What catches students’ attention?

If I knew the universal answer to this question, I would surely post it here, but alas, there are many things to catch students’ attention …. and many ways not to.

However, yesterday I covered in grade 3.a all day long and as their science/social studies teacher, I took the opportunity to start on our unit on experiments and the scientific method.

A simple provocation: A question!

What is an experiment?

I didn’t even expect the class to be as engaged as they were… they shared ideas, thoughts and wonderings. They talked about experiments they had seen, heard of or even tried themselves.

After the first session, I expected them to be eager to continue today but I was amazed by the enthusiasm displayed: Some students talked to adults and consulted books about experiments, took notes and collected questions at home.

I’m thrilled and I hope that many of my approaches will keep them engaged! I will keep you posted!


A quick note: I work at a special needs school for speech disabilities. The students are often delayed in their linguistic development, and display a lot of problems with reading, writing and often speaking as such. 

Relevance dilemma – what will become of it

The suggestions to my previous posts were great. I was able to take the half term break and take a step back. Now I feel slightly different and ready to start the new week tomorrow. With grade 10. With the boys.

What bugs me still is the fact that I have no lessons planned. I have an idea. I have objectives, but I haven’t (as I often don’t) go a mapped out plan. I will have to see where it goes and… go from there. Planning like this still makes me uneasy at times, esp. now that I’m working in a less “progressive” school.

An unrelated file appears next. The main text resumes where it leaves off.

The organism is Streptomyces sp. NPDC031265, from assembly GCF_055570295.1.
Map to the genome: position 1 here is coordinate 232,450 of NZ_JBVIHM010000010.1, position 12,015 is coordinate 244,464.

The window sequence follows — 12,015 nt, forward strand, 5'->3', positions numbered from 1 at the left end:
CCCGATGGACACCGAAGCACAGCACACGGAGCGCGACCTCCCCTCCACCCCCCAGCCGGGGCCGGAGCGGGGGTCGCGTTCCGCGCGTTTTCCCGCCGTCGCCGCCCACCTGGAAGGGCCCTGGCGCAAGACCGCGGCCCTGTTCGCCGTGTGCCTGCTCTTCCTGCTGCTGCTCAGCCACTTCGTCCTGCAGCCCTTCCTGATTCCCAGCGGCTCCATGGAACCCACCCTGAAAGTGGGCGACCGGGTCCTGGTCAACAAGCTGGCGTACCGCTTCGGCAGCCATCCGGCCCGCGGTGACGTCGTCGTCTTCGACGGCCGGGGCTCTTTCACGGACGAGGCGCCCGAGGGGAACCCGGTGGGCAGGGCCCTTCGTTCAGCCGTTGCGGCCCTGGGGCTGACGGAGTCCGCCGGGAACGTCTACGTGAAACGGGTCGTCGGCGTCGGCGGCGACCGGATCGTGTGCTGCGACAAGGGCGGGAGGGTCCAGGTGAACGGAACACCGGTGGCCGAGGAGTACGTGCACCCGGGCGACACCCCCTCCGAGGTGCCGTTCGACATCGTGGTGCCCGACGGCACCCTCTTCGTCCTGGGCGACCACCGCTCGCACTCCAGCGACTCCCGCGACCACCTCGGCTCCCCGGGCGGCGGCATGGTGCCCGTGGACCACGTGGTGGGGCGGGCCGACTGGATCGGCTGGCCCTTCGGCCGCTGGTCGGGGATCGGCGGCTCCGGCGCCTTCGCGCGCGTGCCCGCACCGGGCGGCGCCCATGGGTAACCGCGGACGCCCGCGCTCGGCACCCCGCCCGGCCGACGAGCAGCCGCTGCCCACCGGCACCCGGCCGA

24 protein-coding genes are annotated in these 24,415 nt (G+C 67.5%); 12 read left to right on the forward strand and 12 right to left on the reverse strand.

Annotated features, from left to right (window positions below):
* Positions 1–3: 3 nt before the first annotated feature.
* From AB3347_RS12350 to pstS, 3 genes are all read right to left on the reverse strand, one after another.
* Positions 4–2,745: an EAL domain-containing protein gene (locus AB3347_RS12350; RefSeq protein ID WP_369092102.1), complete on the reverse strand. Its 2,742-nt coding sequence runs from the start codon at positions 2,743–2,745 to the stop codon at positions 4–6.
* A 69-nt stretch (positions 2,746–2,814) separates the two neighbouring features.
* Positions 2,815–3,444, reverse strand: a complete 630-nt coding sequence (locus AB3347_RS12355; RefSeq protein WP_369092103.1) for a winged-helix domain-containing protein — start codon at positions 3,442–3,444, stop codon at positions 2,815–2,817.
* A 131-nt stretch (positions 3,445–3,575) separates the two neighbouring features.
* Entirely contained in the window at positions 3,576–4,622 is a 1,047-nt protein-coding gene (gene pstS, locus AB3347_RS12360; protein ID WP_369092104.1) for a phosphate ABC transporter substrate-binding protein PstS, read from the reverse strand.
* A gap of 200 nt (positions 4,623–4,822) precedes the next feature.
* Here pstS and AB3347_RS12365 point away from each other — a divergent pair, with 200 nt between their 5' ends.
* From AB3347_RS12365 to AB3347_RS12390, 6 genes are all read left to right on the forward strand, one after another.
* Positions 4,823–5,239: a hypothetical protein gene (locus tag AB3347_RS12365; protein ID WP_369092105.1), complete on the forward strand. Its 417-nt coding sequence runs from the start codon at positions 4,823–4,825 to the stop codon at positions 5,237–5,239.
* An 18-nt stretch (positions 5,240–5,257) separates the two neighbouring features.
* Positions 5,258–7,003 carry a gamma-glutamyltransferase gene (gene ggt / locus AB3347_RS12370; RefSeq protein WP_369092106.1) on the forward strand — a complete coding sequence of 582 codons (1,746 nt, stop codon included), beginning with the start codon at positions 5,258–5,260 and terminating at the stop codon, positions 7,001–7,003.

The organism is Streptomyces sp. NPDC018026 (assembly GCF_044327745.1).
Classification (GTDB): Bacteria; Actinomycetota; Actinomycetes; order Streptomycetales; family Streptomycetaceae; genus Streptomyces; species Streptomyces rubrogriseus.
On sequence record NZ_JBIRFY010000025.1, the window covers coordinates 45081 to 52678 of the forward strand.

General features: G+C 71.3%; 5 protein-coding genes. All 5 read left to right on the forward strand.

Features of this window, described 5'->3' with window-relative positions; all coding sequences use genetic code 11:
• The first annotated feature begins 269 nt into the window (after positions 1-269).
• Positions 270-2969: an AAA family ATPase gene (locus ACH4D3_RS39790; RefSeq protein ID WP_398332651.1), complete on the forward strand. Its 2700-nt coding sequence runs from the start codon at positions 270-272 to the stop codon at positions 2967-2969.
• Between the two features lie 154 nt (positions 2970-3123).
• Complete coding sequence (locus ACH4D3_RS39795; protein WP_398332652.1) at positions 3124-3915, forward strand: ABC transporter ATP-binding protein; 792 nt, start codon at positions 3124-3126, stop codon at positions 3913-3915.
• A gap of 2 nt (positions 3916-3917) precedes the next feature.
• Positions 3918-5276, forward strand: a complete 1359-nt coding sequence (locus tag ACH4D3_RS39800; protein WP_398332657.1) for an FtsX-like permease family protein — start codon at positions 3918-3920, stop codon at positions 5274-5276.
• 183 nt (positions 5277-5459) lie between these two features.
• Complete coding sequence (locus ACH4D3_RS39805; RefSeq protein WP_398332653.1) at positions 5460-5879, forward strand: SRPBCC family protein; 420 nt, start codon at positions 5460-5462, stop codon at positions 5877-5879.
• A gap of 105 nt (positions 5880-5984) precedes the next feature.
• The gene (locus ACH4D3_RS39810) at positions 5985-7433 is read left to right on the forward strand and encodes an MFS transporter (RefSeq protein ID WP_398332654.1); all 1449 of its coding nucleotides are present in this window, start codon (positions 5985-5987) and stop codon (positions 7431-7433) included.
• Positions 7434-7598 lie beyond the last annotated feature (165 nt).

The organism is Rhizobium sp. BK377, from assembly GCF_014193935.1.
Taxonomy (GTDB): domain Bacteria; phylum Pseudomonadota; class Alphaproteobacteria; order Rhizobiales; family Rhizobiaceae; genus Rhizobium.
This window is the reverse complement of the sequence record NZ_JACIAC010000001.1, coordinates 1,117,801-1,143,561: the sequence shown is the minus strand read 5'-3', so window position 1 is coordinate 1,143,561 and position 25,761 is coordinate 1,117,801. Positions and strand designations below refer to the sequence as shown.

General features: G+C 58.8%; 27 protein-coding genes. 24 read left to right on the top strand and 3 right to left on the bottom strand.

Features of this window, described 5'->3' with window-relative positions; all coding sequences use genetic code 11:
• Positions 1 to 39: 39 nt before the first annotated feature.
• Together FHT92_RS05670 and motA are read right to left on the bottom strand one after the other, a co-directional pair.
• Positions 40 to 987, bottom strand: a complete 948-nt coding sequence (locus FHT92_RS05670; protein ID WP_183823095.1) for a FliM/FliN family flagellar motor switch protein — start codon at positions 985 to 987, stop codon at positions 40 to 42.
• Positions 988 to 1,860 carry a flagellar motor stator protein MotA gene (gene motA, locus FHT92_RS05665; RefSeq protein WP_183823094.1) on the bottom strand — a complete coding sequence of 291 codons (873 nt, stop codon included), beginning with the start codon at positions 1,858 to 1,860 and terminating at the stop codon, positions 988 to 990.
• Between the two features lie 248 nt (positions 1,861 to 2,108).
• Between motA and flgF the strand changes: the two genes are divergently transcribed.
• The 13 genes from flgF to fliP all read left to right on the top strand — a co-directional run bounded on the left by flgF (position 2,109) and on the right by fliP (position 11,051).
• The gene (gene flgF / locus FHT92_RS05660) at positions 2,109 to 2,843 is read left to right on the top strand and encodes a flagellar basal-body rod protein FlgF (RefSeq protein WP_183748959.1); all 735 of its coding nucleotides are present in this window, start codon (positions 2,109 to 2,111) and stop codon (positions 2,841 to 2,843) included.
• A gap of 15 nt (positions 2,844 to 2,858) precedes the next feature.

Tomorrow we will embark on the so-called pre-assessment stage then. I already know my students’ level of English, but I don’t know there knowledge and interests about traveling. I have a PYP Unit Planner open to help me focus my planning, but I also know that it is not quite the right thing to use for my 10th grade, 2 lessons per week English planning.

Seeing as we are back from the first break of the year, I will use the opportunity to:

– see if students traveled anywhere and where
– use a map (online and offline) to map where we have all been in our lives
– introduce some relevant vocabulary
– find out where students would like to travel
– find out what students think is important about the places where they travel
– find out their travel “experience” level

I am so thankful that Maggie mentioned this idea. I have already looked into booking the computer room and using a whole range of sources there. I am curious to see if my students are willing to build their own repertoire of vocabulary by using websites, etc.

I aim to make them use their own “vocab log” where they will mark down important words to them. I aim to make them use travel blogs, experience websites, hotel and airline websites, maps, streetview to see places in detail and so on.

I’m excited about this. And hopefully this is the first step in a better direction!

Relevance of what we teach

I find myself in a dilemma. I firmly believe that teaching what is relevant to our students is important. Sometimes the relevance might be abstract and “far away”, like when we learn to problem-solve. But I have always tried to make everything as relevant to the group and individual I teach, as possible.

In an inquiry-based approach, students will lead inquiry if you let them, and they by taking control, it will be relevant to them. Basing the teaching/content/theme on a concept that has “global relevance”, it becomes meaningful to them, and to the overall aim of, well, probably international education. But then, all education is somehow international.